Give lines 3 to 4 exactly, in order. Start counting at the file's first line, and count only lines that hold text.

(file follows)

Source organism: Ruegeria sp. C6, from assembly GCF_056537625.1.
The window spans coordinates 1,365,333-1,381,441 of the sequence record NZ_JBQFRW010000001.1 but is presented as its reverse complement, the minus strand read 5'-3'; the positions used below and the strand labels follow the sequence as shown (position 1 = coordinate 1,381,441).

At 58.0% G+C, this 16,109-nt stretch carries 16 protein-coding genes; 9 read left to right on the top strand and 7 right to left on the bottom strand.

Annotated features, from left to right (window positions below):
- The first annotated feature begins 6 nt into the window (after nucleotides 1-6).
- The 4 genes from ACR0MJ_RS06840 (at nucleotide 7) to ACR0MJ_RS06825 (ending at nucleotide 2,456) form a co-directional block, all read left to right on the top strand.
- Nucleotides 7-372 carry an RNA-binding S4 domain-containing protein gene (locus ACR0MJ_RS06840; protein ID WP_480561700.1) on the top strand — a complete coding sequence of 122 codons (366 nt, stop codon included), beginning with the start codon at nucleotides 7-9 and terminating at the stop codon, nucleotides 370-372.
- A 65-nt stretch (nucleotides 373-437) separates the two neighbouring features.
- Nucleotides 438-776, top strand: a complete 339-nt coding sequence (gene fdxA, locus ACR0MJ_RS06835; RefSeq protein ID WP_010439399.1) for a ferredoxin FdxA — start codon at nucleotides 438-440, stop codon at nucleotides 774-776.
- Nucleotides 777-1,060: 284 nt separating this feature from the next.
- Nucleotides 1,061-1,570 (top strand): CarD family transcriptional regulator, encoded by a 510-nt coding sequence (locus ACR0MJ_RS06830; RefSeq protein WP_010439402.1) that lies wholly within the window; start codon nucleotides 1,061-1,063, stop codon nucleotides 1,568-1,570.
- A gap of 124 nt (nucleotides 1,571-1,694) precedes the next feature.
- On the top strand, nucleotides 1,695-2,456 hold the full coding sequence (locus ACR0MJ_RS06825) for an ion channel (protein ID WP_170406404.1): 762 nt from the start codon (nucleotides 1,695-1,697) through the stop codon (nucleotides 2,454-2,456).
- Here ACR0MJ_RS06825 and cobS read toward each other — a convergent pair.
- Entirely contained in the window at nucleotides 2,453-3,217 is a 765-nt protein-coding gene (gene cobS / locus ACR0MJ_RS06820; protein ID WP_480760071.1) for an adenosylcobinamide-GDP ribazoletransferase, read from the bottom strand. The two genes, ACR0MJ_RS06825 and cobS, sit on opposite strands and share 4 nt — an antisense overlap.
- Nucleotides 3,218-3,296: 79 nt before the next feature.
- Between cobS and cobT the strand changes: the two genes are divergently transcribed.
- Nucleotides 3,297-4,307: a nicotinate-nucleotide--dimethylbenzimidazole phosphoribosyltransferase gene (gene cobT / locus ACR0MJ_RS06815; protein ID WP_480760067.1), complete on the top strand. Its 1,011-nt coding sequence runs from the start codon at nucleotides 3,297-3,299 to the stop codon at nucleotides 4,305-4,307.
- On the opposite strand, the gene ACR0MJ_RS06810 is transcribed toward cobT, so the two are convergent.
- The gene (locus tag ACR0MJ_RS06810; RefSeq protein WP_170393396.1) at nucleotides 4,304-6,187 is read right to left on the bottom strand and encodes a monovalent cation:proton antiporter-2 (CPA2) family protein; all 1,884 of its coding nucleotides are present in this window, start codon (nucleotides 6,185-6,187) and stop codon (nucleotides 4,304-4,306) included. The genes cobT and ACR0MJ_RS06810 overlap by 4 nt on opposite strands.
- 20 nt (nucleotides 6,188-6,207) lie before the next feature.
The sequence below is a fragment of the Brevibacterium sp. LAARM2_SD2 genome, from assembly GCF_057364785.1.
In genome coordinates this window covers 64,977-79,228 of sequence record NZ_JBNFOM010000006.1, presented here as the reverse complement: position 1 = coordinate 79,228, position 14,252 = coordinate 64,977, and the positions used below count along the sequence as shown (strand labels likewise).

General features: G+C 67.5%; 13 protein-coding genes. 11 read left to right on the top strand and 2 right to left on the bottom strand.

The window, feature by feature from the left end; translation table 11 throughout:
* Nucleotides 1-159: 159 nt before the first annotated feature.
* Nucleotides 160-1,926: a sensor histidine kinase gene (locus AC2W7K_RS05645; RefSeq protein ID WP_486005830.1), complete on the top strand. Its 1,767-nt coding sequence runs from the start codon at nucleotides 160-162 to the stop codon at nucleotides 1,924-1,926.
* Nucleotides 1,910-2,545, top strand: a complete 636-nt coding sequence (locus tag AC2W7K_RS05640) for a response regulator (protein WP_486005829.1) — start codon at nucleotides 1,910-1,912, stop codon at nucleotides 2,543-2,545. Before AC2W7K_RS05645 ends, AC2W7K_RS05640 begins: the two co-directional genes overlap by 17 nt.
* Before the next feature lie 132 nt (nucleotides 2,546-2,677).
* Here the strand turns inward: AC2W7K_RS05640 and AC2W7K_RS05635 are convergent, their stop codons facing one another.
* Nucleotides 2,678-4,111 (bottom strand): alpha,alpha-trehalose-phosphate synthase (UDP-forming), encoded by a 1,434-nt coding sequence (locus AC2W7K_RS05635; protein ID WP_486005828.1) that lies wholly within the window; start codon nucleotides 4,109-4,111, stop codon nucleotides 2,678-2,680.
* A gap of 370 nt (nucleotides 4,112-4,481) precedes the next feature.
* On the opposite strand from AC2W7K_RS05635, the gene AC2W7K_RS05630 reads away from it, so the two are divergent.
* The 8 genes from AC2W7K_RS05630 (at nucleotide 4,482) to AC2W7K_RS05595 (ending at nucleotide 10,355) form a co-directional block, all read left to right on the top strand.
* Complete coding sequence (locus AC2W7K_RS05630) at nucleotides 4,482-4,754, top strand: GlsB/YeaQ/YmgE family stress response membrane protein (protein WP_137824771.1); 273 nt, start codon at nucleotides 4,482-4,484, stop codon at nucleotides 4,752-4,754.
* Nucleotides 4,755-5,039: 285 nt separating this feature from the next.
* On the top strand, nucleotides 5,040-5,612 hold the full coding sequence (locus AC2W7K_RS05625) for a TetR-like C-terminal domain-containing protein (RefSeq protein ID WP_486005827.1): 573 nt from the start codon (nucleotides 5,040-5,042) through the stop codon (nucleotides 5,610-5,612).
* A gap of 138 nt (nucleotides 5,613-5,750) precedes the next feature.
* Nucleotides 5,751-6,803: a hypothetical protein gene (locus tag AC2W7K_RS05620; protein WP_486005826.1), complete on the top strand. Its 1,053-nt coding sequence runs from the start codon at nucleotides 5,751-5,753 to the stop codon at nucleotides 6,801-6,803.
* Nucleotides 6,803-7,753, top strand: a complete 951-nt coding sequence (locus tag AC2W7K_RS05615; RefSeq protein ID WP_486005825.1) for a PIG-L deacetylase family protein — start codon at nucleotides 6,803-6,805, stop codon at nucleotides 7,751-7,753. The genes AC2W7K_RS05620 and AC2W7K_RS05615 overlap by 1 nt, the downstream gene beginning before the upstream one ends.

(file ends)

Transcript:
At 58.0% G+C, this 16,109-nt stretch carries 16 protein-coding genes; 9 read left to right on the top strand and 7 right to left on the bottom strand.

Annotated features, from left to right (window positions below):